Under Japan’s new law, penalties for leaking state secrets are comparable to those mandated by U.S. law and are more severe than those imposed by other U.S. allies like Britain, Germany, and France.
Despite the similarities, policy changes under Abe, though derided by many as authoritarian, aren’t new — and they aren’t exclusively at the behest of the United States, either. Samuels argues that Abe’s administration has been moving away from a strict interpretation of its pacifist constitution and easing restraints on its military for decades. "China’s rise and the U.S.’s decline has accelerated this," he said, "but it is just a continuation of a trend." Lawrence Repeta, a law professor at Meiji University in Tokyo, echoed that point, telling FP that Abe’s party has been pushing for tighter secrecy laws since the 1980s. And while the secrecy law isn’t an explicit attempt to "harmonize" with U.S. policy, he said, Japan’s frame of reference nevertheless remains the American model: "A vast information bureaucracy … with severe criminal punishment for the leakers who get caught."
The law’s treatment of journalists, however, far exceeds what would be deemed acceptable in the United States, where freedom of the press is constitutionally protected. Under the measure, state employees who share classified information with journalists face up to 10 years in prison, and reporters can be prosecuted for encouraging the leaking of information, with no protection for whistleblowers whose leaks serve the public good. Repeta argues that the law would discourage state employees from disclosing all manner of information to reporters, causing sources to dry up. "A news reporter who is aggressive in reporting a story, and who comes into contact with a designated secret is potentially subject to a five year prison term," he said. "It will potentially be much more difficult for reporters to investigate areas related to national security."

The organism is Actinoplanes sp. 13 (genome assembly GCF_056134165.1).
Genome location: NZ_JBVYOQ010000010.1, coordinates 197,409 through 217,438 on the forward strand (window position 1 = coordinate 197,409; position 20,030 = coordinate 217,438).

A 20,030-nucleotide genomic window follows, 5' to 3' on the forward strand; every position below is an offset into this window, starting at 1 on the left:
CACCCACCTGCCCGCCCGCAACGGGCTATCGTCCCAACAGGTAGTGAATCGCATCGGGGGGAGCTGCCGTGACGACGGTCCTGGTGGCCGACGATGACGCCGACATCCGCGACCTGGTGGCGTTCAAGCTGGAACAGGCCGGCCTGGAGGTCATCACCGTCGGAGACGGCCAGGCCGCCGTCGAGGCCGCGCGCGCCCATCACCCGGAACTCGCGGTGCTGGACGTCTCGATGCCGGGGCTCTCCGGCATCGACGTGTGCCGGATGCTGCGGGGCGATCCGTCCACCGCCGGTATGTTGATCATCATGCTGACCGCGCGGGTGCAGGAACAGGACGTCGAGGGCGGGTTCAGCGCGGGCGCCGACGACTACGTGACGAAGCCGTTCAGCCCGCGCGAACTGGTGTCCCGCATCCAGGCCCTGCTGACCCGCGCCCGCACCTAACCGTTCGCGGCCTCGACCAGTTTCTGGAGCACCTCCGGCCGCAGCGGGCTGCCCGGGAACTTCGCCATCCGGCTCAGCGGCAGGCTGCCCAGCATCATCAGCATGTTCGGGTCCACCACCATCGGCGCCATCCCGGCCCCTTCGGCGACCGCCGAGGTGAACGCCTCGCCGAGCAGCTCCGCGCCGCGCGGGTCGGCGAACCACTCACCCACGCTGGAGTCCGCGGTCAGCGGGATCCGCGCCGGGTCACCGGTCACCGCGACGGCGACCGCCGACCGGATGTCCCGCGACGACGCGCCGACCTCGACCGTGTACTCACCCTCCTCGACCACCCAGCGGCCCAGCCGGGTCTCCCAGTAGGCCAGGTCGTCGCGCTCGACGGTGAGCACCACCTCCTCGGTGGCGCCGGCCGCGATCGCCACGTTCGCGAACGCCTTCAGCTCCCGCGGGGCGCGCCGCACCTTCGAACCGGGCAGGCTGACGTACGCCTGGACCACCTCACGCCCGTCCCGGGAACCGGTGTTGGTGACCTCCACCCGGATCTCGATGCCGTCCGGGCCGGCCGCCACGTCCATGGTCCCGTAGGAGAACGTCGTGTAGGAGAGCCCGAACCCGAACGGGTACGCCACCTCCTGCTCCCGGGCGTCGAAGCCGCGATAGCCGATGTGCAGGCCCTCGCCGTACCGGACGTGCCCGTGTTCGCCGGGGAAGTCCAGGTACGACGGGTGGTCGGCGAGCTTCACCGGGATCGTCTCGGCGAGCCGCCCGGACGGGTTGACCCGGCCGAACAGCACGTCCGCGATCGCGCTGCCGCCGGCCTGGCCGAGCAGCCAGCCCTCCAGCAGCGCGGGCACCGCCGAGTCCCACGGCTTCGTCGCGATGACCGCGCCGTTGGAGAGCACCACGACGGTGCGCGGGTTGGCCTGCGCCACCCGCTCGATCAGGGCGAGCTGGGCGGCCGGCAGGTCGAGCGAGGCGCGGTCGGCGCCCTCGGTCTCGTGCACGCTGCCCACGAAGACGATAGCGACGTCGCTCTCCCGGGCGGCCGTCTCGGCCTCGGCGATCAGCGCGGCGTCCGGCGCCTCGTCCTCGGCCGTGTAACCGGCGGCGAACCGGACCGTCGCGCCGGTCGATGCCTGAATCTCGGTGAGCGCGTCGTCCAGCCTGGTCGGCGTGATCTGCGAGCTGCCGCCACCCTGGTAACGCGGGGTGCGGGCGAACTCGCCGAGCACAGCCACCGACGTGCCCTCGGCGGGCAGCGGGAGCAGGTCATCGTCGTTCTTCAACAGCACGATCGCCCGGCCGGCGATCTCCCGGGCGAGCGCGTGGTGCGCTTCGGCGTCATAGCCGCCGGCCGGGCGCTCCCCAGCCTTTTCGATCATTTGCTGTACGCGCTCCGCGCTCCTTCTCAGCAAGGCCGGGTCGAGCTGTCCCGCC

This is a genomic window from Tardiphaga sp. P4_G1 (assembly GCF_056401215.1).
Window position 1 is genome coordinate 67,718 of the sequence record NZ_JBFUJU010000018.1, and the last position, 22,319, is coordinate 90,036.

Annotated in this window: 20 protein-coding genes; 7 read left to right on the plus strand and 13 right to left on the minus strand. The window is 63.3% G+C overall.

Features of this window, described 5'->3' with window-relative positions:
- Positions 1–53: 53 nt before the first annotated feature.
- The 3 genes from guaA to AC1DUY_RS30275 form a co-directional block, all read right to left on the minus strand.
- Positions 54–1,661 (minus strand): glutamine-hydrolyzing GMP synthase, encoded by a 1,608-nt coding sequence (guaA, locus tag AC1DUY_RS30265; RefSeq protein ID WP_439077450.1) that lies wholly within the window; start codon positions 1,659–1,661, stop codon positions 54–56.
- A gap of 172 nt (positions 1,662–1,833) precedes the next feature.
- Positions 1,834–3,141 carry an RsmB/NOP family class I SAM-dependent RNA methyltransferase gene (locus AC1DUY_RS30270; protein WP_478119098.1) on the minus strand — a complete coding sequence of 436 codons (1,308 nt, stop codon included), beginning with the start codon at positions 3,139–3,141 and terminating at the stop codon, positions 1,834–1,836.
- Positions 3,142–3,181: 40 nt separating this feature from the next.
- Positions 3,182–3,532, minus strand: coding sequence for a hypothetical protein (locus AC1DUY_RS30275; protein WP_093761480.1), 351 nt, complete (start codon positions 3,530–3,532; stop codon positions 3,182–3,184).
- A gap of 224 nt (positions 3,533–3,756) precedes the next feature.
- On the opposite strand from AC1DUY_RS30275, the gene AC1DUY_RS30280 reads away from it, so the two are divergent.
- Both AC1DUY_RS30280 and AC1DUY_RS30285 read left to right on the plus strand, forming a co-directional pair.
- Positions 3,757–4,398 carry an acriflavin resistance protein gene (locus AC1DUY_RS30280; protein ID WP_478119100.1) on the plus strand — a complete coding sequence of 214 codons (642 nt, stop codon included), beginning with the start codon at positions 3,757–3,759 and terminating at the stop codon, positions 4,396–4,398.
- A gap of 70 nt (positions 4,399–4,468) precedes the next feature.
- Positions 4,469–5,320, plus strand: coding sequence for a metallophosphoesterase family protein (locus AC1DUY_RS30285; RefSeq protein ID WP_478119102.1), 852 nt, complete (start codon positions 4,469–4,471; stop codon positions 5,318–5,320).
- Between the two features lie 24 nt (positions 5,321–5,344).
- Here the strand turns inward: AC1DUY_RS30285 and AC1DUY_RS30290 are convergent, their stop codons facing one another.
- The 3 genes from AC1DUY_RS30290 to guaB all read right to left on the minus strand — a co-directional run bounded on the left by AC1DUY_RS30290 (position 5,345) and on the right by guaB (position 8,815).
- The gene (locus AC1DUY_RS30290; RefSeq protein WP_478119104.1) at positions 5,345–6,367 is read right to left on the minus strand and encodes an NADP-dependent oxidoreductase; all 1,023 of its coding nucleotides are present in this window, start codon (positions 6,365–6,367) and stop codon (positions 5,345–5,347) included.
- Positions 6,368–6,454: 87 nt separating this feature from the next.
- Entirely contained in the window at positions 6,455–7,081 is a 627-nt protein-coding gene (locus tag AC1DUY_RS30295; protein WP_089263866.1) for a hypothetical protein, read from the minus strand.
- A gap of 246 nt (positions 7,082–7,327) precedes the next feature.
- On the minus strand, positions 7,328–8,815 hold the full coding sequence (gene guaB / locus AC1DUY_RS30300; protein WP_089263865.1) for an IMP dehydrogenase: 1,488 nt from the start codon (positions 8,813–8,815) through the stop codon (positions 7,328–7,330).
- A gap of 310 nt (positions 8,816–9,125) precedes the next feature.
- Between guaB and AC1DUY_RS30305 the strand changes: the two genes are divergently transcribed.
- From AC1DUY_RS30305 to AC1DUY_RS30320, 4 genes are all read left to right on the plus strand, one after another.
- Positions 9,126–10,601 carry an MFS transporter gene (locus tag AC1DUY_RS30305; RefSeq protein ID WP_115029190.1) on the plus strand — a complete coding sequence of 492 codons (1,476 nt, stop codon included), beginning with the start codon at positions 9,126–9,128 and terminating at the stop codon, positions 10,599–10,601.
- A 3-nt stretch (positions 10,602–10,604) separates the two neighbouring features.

As it is, Japanese law isn’t particularly friendly towards journalists. Its 2001 public records law includes such broad disclosure exemptions that it has been called the "information non-disclosure act." Repeta notes, for example, that between 2006 and 2011, the Defense Ministry destroyed 35,000 classified documents rather than release them once their secrecy designation expired. Secrets designated under the proposed measure would also be exempt from the public records law.
But critics argue that virtually any matter of national importance could be deemed a state secret — including those with serious public health and safety implications, such as the government’s handling of disasters like Fukushima. An independent investigation of the Fukushima disaster, for example, found that the catastrophe was in part the result of government lack of oversight and collusion w
ith the plant’s operator, the Tokyo Electric Power Co. That’s something the government has never formally owned up to. Journalists, of course, were pivotal in exposing the government’s role in the disaster. As a result, the secrecy law has touched a raw nerve in Japanese society.
The law is disliked by most opposition parties and drew street protests when it was being considered in the lower house late last month. It passed the upper house amid fierce opposition. As a result, the approval rating for Abe’s cabinet has dropped below 50 percent for the first time in his term. Journalists, civil society groups, and human rights watchdogs have all decried the law as an erosion of democracy.
Despite this apparent conflict with America’s democratic commitment to press freedom, US officials are apparently A-OK with the law. "From Washington’s perspective, [the law] seems to be a development that will allow allies to work together more closely," Samuels said. Whether the trade-off is worth it, is up for debate. Denny Roy, a security expert with the East West Center, put it this way: "Would you rather have Japan as a friendly dictator able to go to war with you — even if it doesn’t live up to your democratic values — or would you rather have a pacifistic Japan that has limitations in terms of military ability?
This article was updated 12/06/13 .